Chris Jericho (c) vs EVIL (IWGP Intercontinental Championship): all of Jericho’s NJPW matches thus far have been kind of strange; as he gets older of course he can’t be the cruiserweight that he once was, despite busting out a few high-flying moves here. EVIL is the brawler, so the technical style of Jericho seems to fit a bit more, and Jericho just can’t hang with the super stiff style of the NJPW heavyweights, which lends itself more to gimmick matches (ie. those with Omega and Naito). EVIL is great, and easily one of my favourites around, but this was just an uneventful slog, though I can admit the final few minutes, and indeed the aftermath, did have me excited
Taichi (c) vs Hirooki Goto (NEVER Openweight Championship): this was weird, because it seemed designed to intentionally suck the life out of the stadium. One guy was on offence for the most of the match, and no matter who it was, the issue is still the same: if Taichi won after dominating, Goto looks like an absolute chump. If Goto won after dominating, then why did it take him so long to defeat the former joke, Taichi? If Taichi won after Goto dominated, then Goto sucks for not being able to put Taichi away. And if Goto won after Taichi dominating, then why was Taichi able to defeat him so strongly to win the title in the first place. This wasn’t good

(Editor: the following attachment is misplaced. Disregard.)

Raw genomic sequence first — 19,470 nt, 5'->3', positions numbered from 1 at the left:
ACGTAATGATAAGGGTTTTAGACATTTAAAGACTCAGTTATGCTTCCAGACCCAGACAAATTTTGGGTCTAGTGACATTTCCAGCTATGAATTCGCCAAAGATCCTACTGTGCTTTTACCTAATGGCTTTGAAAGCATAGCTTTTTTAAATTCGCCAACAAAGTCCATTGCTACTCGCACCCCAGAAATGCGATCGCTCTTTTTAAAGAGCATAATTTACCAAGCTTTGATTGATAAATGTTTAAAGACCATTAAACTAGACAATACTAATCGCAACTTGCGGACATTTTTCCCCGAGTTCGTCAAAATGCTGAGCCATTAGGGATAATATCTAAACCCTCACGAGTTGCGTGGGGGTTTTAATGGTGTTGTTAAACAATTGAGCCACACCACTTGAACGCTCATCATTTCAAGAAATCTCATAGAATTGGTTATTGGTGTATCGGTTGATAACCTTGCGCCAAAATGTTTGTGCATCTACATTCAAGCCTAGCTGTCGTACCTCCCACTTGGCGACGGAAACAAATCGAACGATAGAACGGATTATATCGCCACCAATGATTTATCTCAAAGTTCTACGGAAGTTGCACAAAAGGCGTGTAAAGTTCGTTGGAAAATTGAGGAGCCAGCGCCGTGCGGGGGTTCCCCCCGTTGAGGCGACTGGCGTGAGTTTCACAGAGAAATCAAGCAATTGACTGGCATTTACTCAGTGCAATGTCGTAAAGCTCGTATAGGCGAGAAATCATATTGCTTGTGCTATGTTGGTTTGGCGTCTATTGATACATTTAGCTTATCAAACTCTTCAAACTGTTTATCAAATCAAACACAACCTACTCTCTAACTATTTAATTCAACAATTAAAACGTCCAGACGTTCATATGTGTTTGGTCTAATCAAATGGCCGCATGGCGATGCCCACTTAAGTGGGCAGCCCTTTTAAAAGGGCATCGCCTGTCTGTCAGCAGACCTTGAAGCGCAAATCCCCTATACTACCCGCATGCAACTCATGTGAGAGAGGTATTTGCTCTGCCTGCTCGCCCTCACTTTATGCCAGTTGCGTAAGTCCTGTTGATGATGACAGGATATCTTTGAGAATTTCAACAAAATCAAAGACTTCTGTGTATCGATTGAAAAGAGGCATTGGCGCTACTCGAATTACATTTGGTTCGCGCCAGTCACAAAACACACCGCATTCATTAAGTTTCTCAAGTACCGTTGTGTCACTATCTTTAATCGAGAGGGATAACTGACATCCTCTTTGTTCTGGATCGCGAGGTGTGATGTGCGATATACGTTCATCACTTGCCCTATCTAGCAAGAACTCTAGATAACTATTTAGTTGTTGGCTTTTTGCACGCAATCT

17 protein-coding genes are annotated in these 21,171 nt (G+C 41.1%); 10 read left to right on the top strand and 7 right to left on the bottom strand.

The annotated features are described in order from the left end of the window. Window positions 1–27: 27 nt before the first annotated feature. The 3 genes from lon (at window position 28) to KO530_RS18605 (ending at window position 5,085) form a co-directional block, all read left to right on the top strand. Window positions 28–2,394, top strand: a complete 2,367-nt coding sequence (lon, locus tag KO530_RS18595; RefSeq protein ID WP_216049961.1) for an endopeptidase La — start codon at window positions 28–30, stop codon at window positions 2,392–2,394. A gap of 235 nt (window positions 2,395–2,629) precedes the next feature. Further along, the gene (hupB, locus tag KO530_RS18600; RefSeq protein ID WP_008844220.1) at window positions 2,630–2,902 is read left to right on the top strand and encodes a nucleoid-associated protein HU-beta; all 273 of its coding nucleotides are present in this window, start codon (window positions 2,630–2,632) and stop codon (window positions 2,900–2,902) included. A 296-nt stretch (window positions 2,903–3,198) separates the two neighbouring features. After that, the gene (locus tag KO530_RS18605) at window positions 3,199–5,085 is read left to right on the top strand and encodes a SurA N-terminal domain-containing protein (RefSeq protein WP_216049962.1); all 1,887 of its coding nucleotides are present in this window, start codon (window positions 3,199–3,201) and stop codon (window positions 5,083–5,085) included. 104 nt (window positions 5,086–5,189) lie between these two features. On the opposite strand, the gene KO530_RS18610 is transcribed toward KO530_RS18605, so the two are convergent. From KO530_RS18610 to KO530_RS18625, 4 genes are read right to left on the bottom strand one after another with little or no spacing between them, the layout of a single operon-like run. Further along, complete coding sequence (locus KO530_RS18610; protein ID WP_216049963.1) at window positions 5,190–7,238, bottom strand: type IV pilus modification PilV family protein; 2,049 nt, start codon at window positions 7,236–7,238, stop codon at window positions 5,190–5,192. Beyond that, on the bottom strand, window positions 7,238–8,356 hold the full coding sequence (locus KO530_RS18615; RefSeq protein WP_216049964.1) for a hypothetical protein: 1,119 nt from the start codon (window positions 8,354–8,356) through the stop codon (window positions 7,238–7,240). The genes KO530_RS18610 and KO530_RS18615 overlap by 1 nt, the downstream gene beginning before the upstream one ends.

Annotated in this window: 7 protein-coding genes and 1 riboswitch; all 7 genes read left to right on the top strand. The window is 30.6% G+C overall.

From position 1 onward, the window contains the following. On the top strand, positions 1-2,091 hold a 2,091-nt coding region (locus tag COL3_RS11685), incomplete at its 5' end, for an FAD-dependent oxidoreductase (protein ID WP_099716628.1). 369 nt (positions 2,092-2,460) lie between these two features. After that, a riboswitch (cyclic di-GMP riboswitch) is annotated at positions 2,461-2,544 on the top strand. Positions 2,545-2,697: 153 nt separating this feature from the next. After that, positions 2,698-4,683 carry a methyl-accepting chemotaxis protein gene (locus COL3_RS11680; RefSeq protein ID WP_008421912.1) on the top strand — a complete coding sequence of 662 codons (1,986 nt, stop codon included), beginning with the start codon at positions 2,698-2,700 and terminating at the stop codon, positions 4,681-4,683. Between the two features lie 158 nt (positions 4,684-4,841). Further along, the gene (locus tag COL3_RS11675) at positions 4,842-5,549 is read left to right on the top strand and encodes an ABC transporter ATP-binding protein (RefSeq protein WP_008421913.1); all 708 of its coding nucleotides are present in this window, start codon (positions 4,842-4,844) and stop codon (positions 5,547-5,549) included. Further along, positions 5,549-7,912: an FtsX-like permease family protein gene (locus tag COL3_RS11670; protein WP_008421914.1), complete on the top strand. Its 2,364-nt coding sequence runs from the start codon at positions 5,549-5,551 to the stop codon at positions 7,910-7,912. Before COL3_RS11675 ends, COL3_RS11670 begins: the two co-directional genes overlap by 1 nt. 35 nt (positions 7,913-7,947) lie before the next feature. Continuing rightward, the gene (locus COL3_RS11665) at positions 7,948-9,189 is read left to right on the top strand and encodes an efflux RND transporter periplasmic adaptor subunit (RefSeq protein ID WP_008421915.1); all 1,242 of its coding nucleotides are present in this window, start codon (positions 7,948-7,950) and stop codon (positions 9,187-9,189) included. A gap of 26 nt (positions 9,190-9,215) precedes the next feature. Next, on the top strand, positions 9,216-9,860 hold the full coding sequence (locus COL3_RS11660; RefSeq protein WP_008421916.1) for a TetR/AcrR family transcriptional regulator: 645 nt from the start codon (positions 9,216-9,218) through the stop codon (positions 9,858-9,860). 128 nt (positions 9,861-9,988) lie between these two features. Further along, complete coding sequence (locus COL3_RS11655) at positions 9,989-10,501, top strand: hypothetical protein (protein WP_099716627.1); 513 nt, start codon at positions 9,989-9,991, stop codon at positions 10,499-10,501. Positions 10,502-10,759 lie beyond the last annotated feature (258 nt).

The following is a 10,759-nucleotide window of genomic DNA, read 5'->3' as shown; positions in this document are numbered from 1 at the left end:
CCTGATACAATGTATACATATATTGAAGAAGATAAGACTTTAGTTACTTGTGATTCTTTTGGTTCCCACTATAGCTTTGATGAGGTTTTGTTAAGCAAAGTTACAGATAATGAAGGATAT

Taguchi Japan (Hiroshi Tanahashi & David Finlay) vs Golden Lovers (Kenny Omega & Kota Ibushi): this was fine, but one of these four really stands out in the worst kind of way. I hope it’s not a surprise to say that Finlay was the one here to take the fall, and while this was mostly to build Omega/Tanahashi, it was Ibushi that shone the brightest (as always). I am not hugely into this Tanahashi/Omega thing, so I am a bit disappointed this didn’t help it
KUSHIDA & G.B.H. (Tomoaki Honma & Togi Makabe) vs Bullet Club (Robbie Eagles, Tanga Loa & Tama Tonga): I know I should care more about fellow Aussie, Robbie Eagles, but dang it I just don’t. KUSHIDA is one of the best workers on the planet right now, and while the aftermath of the match hinted at bigger things to come for him, the match itself was nothing more than a way to get the BC boys on the show
Soberano Jr., Volador Jr., Tiger Mask & Jushin Thunder Liger vs Taguchi Japan (Toa Henare, ACH, Chris Sabin & Ryusuke Taguchi): this was all right, but as with all opening tag team matches, it was as predictable and safe as you could imagine. I still don’t much care for Sabin or ACH just floating around in the already clustered NJPW juinor division

Should you watch this event: I know the way NJPW works, and how they set out their match card, but on the quality of matches there is no doubt in my mind that Ishii/Suzuki and the three way tag final should have been the last matches. Something about Jericho’s in-ring work is not clicking with me in NJPW, and Omega, Okada, Tanahashi and Naito all had relatively quiet nights, which really left a bit of a bad taste in my mouth. Go out of your way to see the aforementioned Ishii/Suzuki and Tag League final, but you can probably leave the rest.